I’m definitely gonna spend the better part of this evening in front of the TV; it’s just a question of what will be on the screen. NBC is showing The Talented Mr. Ripley, which I enjoyed on the big screen but have no burning desire to see again. Except...mmm, Jude. Maybe I’ll just watch until his character bows out.
Ooh! The local PBS affiliate is showing the original version of The Manchurian Candidate at 11! I own it on video, but haven't watched it in a while. I have fond memories of the fight scene, which I think has a conviction and realism that most recent on-screen mayhem lacks. Maybe it’s because Sinatra and the other guy skip the taunts and challenges; it’s just door opens, mutual horrified recognition, WHAM! [ETA: Also, there is no exciting fight music, just the sound of shattering furniture; and neither combatant looks like he’s having any fun at all—they’re simply pounding the living sh*t out of each other. Brad Pitt woulda been candy for these guys.] Also, Meryl Streep will have her work cut out for her matching Angela Lansbury’s terrifying version of murderous maternity.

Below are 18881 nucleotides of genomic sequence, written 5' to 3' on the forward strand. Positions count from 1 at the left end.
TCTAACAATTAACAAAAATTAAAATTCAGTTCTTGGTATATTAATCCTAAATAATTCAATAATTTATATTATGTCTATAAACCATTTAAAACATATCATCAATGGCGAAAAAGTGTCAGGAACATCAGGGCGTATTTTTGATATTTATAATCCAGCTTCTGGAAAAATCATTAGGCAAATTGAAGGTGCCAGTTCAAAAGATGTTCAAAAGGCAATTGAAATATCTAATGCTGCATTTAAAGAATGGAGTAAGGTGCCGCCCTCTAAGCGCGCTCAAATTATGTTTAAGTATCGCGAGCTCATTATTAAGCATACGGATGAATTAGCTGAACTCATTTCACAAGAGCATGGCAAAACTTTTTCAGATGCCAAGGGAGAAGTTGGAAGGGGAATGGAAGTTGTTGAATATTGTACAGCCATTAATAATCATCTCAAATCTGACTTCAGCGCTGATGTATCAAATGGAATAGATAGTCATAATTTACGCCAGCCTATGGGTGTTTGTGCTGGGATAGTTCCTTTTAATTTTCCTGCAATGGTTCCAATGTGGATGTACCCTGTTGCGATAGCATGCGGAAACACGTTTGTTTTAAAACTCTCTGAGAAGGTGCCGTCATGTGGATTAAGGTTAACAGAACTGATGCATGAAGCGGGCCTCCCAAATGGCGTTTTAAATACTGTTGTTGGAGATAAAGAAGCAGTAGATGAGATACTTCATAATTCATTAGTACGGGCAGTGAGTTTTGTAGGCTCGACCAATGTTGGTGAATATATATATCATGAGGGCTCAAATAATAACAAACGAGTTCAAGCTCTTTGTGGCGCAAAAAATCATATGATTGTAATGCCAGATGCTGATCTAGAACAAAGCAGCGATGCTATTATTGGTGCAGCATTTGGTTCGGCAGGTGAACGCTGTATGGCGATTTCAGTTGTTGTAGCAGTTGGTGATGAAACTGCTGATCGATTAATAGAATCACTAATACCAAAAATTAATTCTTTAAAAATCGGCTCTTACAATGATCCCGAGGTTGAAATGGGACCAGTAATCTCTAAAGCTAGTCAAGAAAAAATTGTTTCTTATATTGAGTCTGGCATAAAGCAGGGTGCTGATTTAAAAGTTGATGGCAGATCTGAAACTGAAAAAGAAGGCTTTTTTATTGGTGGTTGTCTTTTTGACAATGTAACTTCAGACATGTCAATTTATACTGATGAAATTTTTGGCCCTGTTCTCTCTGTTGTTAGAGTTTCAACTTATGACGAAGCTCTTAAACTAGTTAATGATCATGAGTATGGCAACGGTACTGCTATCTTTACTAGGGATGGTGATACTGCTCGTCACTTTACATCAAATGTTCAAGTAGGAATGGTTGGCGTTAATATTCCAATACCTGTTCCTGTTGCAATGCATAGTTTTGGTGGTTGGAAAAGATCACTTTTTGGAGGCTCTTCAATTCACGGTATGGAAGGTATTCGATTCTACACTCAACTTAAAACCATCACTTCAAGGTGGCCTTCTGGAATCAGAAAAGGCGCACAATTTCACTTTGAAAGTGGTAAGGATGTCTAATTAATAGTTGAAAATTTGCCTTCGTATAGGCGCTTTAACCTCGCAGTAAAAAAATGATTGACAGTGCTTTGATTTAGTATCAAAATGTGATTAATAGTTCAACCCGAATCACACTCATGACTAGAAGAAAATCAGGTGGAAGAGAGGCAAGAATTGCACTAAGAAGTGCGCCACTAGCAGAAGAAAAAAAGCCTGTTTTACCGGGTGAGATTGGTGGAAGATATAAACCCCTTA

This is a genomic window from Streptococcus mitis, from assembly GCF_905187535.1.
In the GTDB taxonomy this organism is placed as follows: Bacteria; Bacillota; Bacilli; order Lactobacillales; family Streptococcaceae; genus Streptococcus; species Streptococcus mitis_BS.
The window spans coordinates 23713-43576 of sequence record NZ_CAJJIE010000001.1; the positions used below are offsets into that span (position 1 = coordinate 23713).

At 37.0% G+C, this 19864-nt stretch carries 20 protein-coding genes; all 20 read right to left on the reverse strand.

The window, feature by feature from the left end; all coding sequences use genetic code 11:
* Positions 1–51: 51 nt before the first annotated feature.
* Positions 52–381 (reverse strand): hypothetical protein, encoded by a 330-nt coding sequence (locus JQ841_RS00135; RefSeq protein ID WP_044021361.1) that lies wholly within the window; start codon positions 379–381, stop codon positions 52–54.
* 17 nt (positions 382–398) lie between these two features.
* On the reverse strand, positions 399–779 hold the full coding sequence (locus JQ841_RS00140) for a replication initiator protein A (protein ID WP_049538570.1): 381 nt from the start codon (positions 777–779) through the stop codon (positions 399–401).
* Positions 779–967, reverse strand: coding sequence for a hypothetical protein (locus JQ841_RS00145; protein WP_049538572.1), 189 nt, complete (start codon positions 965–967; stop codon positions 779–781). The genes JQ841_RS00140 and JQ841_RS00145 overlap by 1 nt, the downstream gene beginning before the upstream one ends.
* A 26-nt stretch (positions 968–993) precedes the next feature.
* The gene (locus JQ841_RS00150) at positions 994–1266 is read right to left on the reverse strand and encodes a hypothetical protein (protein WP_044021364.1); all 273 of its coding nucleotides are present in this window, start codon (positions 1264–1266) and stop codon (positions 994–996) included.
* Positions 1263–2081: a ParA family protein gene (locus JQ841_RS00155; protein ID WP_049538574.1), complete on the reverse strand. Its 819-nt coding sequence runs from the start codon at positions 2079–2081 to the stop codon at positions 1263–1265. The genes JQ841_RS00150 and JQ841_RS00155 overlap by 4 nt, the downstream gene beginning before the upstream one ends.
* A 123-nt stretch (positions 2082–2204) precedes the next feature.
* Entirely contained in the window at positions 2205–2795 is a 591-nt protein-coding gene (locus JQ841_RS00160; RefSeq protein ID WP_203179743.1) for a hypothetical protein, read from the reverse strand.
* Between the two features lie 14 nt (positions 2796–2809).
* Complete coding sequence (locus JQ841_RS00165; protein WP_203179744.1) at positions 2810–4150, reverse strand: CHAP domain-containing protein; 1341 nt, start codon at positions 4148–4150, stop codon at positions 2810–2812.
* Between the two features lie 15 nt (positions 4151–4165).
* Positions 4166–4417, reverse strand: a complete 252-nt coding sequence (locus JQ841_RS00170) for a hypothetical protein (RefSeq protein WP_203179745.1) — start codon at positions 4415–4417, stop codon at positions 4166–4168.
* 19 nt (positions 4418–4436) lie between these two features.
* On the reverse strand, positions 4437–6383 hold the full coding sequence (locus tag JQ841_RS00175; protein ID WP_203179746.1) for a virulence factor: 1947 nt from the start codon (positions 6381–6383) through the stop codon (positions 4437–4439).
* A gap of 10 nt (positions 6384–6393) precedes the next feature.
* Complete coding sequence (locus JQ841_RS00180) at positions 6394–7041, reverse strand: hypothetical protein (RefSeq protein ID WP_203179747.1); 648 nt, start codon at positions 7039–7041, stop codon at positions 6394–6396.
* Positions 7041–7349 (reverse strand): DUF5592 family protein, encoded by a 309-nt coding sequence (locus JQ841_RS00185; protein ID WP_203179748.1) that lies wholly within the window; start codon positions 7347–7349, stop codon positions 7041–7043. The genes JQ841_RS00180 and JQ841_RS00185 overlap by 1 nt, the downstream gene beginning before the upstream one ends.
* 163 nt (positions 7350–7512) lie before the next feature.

Or, I could finish the video of the 1935 b&w Hollywood film of A Midsummer Night’s Dream that I borrowed from the library. It has its shortcomings: Mickey Rooney’s Puck is, astonishingly, even more annoying than I remembered; Dick Powell has thus far made an abysmal Lysander (dude, they’re threatening to forcibly cloister or kill your lover unless she marries someone else! Is a little fear or anger too much to ask? Smug idiot), and Oberon’s first line might as well have been, “Ill met by moonlight, perky and saccharine Titania.” On the upside, Olivia de Havilland has done right by Hermia (I loved her blurted “So is Lysander!” in response to Theseus’s comment that Demetrius is a worthy gentleman), I’m totally digging James Cagney as Nick Bottom (“Let him roar again!”), the sets are gorgeous, and I loveloveLOVE! the costumes—the grecian armor! Hippolyta’s panniered gown with the lamé snake at the neckline! [hyperventilates]
- Music:Mendelssohn’s Wedding March, in my head